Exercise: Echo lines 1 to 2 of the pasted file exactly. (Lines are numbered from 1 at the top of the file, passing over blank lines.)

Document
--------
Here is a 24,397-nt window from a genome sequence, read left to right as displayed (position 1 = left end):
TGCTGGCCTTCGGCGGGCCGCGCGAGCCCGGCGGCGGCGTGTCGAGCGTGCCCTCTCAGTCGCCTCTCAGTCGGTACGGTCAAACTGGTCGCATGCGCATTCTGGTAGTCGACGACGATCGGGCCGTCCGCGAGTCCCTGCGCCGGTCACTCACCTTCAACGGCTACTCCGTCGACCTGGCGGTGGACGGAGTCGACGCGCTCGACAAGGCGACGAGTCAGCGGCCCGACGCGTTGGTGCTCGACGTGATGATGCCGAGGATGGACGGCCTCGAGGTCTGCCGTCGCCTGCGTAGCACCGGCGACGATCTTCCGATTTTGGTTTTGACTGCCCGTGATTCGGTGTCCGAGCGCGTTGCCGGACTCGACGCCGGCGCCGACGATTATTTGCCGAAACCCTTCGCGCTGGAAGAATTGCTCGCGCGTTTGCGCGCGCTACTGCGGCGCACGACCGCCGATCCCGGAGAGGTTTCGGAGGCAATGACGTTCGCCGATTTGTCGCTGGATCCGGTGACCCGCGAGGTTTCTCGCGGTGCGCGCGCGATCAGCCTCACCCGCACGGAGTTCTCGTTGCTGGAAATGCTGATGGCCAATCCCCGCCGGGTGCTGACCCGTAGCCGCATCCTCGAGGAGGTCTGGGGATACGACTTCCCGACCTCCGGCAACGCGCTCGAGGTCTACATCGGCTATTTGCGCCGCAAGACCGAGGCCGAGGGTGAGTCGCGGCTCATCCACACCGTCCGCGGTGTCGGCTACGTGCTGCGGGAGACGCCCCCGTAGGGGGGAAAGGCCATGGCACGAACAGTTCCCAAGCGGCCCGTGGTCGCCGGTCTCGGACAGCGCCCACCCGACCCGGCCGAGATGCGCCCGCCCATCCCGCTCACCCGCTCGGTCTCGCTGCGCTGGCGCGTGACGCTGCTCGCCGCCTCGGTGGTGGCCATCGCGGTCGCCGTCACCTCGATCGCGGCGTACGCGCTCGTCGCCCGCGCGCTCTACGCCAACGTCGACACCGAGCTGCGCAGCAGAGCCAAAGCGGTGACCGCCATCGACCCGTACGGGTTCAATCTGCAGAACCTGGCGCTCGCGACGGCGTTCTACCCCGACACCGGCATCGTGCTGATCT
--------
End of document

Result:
Here is a 24,397-nt window from a genome sequence, read left to right as displayed (position 1 = left end):
TGCTGGCCTTCGGCGGGCCGCGCGAGCCCGGCGGCGGCGTGTCGAGCGTGCCCTCTCAGTCGCCTCTCAGTCGGTACGGTCAAACTGGTCGCATGCGCATTCTGGTAGTCGACGACGATCGGGCCGTCCGCGAGTCCCTGCGCCGGTCACTCACCTTCAACGGCTACTCCGTCGACCTGGCGGTGGACGGAGTCGACGCGCTCGACAAGGCGACGAGTCAGCGGCCCGACGCGTTGGTGCTCGACGTGATGATGCCGAGGATGGACGGCCTCGAGGTCTGCCGTCGCCTGCGTAGCACCGGCGACGATCTTCCGATTTTGGTTTTGACTGCCCGTGATTCGGTGTCCGAGCGCGTTGCCGGACTCGACGCCGGCGCCGACGATTATTTGCCGAAACCCTTCGCGCTGGAAGAATTGCTCGCGCGTTTGCGCGCGCTACTGCGGCGCACGACCGCCGATCCCGGAGAGGTTTCGGAGGCAATGACGTTCGCCGATTTGTCGCTGGATCCGGTGACCCGCGAGGTTTCTCGCGGTGCGCGCGCGATCAGCCTCACCCGCACGGAGTTCTCGTTGCTGGAAATGCTGATGGCCAATCCCCGCCGGGTGCTGACCCGTAGCCGCATCCTCGAGGAGGTCTGGGGATACGACTTCCCGACCTCCGGCAACGCGCTCGAGGTCTACATCGGCTATTTGCGCCGCAAGACCGAGGCCGAGGGTGAGTCGCGGCTCATCCACACCGTCCGCGGTGTCGGCTACGTGCTGCGGGAGACGCCCCCGTAGGGGGGAAAGGCCATGGCACGAACAGTTCCCAAGCGGCCCGTGGTCGCCGGTCTCGGACAGCGCCCACCCGACCCGGCCGAGATGCGCCCGCCCATCCCGCTCACCCGCTCGGTCTCGCTGCGCTGGCGCGTGACGCTGCTCGCCGCCTCGGTGGTGGCCATCGCGGTCGCCGTCACCTCGATCGCGGCGTACGCGCTCGTCGCCCGCGCGCTCTACGCCAACGTCGACACCGAGCTGCGCAGCAGAGCCAAAGCGGTGACCGCCATCGACCCGTACGGGTTCAATCTGCAGAACCTGGCGCTCGCGACGGCGTTCTACCCCGACACCGGCATCGTGCTGATCT